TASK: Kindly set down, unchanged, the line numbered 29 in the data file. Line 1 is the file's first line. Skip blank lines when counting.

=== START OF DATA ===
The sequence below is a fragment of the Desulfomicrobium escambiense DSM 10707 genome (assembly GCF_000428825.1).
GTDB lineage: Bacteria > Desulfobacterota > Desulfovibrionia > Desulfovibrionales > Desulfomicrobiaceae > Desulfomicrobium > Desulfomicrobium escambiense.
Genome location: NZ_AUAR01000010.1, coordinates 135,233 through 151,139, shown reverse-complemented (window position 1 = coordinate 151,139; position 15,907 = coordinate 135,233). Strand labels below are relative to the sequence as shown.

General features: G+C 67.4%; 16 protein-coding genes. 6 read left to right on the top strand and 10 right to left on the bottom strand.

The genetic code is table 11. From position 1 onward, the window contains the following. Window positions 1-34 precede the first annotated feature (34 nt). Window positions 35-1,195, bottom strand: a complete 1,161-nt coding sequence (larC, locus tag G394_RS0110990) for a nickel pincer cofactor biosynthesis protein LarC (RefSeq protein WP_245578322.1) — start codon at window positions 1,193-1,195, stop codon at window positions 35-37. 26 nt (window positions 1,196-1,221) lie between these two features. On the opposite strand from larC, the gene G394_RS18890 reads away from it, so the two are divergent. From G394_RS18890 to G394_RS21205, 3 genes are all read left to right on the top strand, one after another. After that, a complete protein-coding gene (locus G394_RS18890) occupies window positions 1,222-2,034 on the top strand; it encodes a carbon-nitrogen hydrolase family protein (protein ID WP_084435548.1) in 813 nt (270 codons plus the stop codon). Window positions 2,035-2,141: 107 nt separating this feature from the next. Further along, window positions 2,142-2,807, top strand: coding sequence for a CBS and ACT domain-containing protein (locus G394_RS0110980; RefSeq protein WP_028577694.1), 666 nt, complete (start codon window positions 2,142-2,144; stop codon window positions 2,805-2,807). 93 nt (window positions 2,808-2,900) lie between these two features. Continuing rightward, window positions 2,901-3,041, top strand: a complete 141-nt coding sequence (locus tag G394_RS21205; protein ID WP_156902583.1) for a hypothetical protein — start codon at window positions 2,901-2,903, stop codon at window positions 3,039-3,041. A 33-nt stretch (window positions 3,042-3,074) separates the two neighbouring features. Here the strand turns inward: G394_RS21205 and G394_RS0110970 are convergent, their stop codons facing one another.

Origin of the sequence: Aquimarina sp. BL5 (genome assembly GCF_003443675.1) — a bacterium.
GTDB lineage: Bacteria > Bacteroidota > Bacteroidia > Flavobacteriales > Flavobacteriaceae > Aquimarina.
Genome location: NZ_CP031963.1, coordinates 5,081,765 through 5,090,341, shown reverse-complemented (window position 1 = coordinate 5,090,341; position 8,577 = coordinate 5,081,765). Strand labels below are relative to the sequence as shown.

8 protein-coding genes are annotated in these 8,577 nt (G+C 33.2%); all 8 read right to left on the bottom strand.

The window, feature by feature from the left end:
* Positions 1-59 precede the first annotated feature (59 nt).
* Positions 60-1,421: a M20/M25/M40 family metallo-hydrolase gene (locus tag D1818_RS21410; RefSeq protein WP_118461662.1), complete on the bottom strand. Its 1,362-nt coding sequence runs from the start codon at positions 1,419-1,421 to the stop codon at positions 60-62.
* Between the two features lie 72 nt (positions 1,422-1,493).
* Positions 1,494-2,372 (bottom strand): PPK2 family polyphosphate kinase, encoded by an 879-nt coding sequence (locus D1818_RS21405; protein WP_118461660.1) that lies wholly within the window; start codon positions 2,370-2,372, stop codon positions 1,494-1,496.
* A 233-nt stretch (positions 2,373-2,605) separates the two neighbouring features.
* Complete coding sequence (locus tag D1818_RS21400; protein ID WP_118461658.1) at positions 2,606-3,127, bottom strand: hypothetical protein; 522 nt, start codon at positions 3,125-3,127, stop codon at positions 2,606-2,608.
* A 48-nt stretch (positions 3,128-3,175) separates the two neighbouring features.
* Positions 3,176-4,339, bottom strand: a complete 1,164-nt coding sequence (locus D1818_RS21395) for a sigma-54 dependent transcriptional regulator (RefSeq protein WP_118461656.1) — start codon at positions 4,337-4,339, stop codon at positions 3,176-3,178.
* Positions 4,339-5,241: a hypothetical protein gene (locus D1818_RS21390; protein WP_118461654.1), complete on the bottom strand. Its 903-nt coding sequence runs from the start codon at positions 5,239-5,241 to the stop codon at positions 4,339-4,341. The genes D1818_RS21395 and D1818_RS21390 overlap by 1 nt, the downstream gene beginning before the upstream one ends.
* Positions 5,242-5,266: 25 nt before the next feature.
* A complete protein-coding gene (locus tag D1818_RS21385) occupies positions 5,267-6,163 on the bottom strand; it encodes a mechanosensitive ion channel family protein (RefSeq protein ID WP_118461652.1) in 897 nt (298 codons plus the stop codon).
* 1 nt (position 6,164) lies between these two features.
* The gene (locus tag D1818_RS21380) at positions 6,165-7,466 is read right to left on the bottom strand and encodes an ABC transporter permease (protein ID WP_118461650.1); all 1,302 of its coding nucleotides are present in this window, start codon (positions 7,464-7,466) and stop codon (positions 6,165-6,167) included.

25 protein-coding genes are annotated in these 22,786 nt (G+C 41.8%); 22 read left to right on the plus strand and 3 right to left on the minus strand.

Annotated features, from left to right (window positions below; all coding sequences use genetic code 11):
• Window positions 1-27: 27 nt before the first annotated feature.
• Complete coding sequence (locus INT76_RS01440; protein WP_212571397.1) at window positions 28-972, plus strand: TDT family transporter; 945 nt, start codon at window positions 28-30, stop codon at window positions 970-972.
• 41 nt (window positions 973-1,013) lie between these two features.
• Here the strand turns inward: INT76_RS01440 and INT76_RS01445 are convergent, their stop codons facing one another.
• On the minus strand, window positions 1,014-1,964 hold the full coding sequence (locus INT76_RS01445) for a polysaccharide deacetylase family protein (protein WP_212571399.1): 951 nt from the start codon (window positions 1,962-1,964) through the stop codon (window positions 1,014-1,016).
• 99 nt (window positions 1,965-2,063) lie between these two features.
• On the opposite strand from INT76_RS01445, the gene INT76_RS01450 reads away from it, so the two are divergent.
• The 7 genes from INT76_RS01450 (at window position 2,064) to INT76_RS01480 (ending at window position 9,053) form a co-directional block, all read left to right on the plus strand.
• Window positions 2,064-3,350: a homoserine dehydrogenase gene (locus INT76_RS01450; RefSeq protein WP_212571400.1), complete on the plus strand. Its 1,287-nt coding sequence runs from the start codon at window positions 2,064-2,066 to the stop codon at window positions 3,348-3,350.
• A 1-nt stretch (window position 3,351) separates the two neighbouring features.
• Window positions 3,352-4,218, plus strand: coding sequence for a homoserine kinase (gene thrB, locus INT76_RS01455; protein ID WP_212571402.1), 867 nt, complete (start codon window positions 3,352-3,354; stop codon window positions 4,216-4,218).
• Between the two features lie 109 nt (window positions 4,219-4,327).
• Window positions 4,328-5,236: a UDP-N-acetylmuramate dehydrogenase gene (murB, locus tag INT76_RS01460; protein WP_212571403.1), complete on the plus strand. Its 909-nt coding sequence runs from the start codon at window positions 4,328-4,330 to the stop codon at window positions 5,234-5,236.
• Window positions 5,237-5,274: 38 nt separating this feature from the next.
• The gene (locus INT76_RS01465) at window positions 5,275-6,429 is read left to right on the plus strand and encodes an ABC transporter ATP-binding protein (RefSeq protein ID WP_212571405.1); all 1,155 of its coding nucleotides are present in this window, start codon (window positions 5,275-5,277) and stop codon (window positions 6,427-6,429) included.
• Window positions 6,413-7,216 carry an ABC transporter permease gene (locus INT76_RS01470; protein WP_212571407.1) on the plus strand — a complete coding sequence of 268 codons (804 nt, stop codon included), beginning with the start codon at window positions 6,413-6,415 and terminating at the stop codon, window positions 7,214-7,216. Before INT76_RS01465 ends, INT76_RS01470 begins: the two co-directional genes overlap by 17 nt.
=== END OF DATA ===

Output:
• Here the strand turns inward: INT76_RS01440 and INT76_RS01445 are convergent, their stop codons facing one another.